In the era of big data and AI, does creativity still matter in advertising?
My all-time favorite movie is Stanley Kubrick’s 2001: A Space Odyssey. In fact, to carbon-date myself, I saw it on its opening weekend in glorious 70mm SuperPanavision at Mike Todd’s Cinestage in Chicago.
Every film buff knows the story: epic, multiyear voyage to Jupiter goes awry when the spaceship’s onboard, talking supercomputer, HAL-9000, decides that his flawed human crewmates are threatening the mission and determines in his merciless logic that they must be eliminated.
HAL prematurely and fatally thaws out the crewmen who are slumbering in suspended animation during the long journey. He then tricks poor Dr. Frank Poole into taking a spacewalk outside the ship to repair a faulty communications device. In short order, HAL attacks Poole with his own space pod, severing his air hose and leaving him to drift helplessly into the blackness of space, slowly suffocating.
Commander Dave Bowman, seeing all this, risks his own life to reenter the spaceship, whereupon he sets about disconnecting HAL from the ship’s operating system.
Knowing what’s up, HAL at first tries to intimidate and then reason with Bowman to stop shutting him down. As Bowman continues his task, unplugging HAL’s memory units one at a time, the computer finally plays his last card: naked, human emotion. He says simply and poignantly:
Stop, Dave. I’m afraid.
It doesn’t work – Bowman shuts him down good – but that’s not really my point.
My point is that when it mattered most, even an unfeeling, mechanical entity such as HAL-9000 turned to emotion to communicate.
And that’s why data, algorithms, VR, AR, AI, facial recognition, etc., will never replace the human element in advertising. When it comes down to it, we are living, breathing, feeling organisms communicating with each other. Hoping to be heard. Longing to understand, to be understood, to be accepted.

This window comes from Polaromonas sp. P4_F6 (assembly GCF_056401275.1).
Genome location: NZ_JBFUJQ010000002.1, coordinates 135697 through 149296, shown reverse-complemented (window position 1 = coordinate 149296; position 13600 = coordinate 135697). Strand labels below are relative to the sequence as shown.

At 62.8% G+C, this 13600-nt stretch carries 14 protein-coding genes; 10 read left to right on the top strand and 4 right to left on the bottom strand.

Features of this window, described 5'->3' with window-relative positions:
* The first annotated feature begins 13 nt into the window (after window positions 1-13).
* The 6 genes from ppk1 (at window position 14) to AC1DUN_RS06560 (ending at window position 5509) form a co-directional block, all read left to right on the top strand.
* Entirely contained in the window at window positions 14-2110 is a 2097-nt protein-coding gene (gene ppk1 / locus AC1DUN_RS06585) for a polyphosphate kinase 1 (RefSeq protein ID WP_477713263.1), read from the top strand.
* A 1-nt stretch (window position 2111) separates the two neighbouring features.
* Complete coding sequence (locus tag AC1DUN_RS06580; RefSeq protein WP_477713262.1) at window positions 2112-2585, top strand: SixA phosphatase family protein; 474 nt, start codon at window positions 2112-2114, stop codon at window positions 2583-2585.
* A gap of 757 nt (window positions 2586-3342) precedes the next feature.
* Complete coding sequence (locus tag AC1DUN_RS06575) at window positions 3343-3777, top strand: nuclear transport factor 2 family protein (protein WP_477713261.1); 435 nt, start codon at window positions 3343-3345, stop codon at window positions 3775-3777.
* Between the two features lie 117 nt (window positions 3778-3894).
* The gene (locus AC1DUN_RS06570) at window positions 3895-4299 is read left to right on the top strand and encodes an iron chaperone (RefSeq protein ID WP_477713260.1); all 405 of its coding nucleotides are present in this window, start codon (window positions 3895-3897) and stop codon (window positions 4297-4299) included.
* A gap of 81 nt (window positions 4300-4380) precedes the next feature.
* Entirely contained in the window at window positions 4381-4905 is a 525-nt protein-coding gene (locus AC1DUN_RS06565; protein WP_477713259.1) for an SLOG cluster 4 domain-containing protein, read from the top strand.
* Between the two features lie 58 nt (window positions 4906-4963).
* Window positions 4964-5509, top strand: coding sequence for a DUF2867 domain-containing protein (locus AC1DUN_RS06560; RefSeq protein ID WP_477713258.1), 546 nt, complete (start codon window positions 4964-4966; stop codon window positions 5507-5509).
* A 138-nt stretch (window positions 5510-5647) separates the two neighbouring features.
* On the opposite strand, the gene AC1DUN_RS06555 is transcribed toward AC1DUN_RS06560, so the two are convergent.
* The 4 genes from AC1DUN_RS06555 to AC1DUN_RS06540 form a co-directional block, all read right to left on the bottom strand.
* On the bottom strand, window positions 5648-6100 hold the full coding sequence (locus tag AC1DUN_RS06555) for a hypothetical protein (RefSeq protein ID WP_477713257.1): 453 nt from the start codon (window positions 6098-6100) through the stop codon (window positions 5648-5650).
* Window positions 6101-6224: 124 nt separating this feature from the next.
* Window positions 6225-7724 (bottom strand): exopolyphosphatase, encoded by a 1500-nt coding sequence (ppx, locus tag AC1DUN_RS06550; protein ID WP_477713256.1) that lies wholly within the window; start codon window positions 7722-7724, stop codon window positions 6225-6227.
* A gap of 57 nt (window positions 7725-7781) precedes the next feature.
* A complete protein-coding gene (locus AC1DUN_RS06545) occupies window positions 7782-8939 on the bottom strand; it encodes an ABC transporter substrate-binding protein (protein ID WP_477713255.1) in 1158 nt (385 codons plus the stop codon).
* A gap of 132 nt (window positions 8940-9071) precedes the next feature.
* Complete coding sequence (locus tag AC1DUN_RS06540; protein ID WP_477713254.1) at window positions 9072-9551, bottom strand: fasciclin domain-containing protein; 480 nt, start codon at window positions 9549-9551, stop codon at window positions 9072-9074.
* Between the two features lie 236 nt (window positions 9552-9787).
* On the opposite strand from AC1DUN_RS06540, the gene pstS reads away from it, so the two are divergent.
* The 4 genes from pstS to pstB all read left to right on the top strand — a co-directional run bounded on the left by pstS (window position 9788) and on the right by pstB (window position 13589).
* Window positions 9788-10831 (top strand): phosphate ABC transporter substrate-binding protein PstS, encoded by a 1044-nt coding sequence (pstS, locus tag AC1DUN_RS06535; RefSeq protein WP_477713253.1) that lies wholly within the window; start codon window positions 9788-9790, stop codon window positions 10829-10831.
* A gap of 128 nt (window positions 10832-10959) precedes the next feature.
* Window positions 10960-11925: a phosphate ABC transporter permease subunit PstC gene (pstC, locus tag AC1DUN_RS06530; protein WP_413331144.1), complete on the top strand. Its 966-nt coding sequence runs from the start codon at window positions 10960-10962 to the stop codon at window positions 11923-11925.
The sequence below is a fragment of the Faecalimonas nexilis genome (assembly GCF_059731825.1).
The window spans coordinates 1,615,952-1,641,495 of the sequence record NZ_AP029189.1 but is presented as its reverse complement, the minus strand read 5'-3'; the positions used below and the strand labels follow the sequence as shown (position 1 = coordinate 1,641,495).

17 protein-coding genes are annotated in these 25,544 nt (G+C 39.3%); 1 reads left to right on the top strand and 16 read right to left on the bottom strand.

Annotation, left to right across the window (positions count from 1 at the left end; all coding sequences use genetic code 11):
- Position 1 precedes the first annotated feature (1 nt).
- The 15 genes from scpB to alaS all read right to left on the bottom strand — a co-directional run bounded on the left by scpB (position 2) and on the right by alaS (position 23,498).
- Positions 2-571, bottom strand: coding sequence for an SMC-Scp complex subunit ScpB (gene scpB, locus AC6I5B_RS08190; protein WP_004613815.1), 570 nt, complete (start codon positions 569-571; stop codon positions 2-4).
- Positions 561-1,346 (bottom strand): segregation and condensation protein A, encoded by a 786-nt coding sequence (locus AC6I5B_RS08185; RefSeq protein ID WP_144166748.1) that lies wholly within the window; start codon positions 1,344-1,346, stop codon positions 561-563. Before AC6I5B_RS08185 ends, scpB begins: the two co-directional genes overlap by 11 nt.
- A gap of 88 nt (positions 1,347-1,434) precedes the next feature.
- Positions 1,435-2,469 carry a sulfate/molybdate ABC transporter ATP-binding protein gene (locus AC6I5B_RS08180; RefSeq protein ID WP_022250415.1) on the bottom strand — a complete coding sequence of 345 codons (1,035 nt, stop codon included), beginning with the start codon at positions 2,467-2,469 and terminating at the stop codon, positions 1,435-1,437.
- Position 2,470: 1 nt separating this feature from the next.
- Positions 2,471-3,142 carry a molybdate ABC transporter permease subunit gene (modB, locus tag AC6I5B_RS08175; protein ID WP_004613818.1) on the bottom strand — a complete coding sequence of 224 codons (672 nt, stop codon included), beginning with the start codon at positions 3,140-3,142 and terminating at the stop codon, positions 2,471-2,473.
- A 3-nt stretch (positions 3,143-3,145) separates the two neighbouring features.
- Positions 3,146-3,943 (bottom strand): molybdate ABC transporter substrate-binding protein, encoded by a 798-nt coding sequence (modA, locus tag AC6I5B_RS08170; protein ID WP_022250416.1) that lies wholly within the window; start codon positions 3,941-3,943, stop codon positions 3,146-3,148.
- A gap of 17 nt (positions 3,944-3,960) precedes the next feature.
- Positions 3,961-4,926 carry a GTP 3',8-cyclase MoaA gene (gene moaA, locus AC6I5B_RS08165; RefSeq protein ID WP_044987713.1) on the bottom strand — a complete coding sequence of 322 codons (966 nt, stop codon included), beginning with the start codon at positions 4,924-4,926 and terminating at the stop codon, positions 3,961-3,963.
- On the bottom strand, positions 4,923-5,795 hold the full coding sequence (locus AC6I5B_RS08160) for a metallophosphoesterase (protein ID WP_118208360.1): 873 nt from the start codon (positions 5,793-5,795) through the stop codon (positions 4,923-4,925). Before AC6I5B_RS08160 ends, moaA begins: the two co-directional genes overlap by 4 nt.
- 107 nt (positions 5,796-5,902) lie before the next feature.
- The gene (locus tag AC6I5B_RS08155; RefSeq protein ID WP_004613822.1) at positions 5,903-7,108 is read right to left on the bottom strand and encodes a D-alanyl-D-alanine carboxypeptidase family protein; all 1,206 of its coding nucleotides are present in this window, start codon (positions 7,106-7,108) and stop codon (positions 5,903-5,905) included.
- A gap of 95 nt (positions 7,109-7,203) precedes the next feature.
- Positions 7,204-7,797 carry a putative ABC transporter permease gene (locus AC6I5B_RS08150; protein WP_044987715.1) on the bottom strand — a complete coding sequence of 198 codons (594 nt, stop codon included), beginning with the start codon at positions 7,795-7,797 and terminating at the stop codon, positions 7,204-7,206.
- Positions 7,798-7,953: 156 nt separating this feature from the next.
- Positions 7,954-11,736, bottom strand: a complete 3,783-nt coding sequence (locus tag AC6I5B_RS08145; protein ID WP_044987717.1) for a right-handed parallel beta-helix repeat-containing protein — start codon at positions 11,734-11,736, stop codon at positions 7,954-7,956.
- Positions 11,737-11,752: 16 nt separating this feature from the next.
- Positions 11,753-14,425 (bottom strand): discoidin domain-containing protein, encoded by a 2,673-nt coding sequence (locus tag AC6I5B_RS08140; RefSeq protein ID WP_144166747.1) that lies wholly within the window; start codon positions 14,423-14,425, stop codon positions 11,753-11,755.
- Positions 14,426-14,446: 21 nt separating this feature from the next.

With that in mind, here are my Five Things about how to use emotion in advertising:
Always, always, always tell the truth. Nothing else matters if you don’t get this one right.
Don’t be afraid to poke a little fun at yourself. People relate to imperfection, even in a company or brand. (This doesn’t necessarily apply to products. But if you mess up, fess up quickly and you may be surprised how forgiving people are.)
Making an emotional appeal doesn’t preclude using data and insights to help you craft your message. The more you know about your customer and how they live their lives, the more relevant and persuasive your message can be.
Don’t underestimate your audience’s emotional intelligence. In other words, you don’t need a laugh track to get the joke.
Finally: When working with an agency, remember that the people you’ve hired to uncover and develop all these rich emotional expressions for you can be a little emotional themselves; that’s how they process all the information you’ve provided them. It can get messy at times. But assume positive intent, and you’re a lot more likely to build a brand people can believe in than you might otherwise.
Of course, I may be biased. After all, I’m only human.